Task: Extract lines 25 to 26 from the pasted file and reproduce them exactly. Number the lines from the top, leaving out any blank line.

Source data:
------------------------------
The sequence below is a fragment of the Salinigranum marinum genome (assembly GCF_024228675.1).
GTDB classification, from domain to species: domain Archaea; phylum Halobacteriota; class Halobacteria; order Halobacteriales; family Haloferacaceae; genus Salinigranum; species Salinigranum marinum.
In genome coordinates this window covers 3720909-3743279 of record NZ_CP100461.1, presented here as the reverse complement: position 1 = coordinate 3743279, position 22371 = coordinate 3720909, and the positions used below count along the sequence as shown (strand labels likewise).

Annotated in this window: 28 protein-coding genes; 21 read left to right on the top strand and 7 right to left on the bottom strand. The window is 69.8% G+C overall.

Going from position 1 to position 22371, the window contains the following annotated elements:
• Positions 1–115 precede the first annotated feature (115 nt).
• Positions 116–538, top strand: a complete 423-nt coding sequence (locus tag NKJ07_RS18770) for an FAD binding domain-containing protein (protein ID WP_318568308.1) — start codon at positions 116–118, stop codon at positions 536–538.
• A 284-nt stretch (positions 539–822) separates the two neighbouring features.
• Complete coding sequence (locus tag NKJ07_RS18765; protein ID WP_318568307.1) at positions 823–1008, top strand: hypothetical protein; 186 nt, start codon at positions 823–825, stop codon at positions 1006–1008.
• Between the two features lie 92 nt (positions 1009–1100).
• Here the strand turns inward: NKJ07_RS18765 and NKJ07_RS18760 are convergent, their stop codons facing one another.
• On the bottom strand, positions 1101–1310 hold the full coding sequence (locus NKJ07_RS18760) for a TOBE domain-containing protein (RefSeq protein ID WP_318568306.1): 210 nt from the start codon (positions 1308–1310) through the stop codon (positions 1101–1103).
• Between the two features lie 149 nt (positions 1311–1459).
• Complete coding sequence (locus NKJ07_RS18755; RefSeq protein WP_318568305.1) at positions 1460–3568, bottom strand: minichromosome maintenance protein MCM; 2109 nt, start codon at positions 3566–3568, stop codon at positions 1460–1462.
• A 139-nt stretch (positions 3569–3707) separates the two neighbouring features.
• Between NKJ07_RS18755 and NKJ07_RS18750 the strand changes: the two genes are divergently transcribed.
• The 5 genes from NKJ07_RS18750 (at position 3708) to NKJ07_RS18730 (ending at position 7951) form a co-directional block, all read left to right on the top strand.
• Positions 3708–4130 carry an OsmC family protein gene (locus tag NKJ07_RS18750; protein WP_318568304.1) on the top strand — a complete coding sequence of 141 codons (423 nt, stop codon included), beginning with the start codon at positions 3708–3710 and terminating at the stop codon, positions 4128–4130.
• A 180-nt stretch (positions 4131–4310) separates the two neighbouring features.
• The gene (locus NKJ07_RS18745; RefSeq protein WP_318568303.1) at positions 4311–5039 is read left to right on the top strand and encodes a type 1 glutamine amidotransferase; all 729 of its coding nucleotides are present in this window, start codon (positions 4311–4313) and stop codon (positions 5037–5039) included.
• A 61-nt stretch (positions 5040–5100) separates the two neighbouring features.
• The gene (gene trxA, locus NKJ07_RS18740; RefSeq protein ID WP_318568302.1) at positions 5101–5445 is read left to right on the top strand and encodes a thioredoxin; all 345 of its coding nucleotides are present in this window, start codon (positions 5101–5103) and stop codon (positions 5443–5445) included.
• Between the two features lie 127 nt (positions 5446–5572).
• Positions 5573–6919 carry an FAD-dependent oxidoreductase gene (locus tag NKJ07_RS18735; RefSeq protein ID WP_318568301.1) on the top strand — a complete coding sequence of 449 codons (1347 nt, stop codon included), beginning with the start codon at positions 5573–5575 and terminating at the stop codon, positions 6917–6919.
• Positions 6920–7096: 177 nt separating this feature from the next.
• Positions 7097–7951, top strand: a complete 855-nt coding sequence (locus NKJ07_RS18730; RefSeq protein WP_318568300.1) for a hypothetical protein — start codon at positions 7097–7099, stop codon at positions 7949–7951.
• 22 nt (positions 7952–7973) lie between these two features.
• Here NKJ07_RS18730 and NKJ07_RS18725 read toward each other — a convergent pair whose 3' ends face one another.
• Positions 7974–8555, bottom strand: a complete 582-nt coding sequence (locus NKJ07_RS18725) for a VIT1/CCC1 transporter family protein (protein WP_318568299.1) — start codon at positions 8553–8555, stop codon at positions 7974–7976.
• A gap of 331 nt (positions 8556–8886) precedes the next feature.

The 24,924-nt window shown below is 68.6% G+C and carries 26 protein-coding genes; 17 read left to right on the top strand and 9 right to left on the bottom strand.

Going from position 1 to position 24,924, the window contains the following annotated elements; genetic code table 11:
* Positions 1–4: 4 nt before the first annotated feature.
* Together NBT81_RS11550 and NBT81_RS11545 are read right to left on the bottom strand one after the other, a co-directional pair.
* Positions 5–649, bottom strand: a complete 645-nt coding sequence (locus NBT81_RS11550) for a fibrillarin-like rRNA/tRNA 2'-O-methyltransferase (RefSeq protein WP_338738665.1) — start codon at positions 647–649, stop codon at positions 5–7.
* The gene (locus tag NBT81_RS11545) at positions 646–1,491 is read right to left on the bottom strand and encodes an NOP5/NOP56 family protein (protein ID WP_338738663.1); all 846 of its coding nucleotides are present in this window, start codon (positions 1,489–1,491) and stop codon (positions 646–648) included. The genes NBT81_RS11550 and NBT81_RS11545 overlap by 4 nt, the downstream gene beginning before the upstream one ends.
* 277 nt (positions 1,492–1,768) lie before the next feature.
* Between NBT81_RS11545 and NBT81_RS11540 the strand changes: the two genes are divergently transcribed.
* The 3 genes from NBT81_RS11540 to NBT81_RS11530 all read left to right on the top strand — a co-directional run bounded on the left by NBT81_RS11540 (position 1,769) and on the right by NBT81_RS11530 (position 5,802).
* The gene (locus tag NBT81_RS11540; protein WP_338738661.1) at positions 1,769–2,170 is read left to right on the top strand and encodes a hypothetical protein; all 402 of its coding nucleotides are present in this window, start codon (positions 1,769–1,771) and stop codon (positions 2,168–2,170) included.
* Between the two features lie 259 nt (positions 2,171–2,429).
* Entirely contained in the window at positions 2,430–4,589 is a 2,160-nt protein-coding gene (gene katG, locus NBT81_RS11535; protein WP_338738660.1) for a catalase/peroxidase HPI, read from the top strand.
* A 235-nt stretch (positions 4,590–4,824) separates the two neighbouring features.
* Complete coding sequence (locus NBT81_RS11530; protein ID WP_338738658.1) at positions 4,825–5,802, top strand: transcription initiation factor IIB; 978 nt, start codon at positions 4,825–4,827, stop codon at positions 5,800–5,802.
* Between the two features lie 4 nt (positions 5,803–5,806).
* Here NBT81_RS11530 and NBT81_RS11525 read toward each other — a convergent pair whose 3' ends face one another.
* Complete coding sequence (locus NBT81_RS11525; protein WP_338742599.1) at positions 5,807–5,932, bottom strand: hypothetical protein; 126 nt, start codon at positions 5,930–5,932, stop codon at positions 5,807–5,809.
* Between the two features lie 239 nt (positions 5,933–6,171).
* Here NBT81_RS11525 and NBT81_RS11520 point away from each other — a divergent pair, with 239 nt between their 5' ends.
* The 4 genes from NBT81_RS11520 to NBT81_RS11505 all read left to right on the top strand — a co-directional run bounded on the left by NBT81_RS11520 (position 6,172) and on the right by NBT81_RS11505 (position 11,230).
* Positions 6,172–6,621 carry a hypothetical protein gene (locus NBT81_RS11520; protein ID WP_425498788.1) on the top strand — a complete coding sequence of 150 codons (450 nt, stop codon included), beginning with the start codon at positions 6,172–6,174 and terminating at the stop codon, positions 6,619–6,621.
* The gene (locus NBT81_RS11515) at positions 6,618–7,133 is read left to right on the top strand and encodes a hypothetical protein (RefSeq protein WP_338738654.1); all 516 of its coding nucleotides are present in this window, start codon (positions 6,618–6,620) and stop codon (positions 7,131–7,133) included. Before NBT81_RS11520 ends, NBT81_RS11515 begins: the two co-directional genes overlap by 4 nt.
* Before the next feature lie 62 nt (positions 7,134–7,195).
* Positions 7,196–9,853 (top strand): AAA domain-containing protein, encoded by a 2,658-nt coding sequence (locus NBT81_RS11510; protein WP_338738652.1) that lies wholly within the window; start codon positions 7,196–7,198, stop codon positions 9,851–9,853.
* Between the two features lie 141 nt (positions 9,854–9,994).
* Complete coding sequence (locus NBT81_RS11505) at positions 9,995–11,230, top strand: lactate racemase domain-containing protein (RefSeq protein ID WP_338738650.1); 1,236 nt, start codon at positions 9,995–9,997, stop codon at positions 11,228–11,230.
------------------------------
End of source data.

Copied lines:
• Positions 6920–7096: 177 nt separating this feature from the next.
• Positions 7097–7951, top strand: a complete 855-nt coding sequence (locus NKJ07_RS18730; RefSeq protein WP_318568300.1) for a hypothetical protein — start codon at positions 7097–7099, stop codon at positions 7949–7951.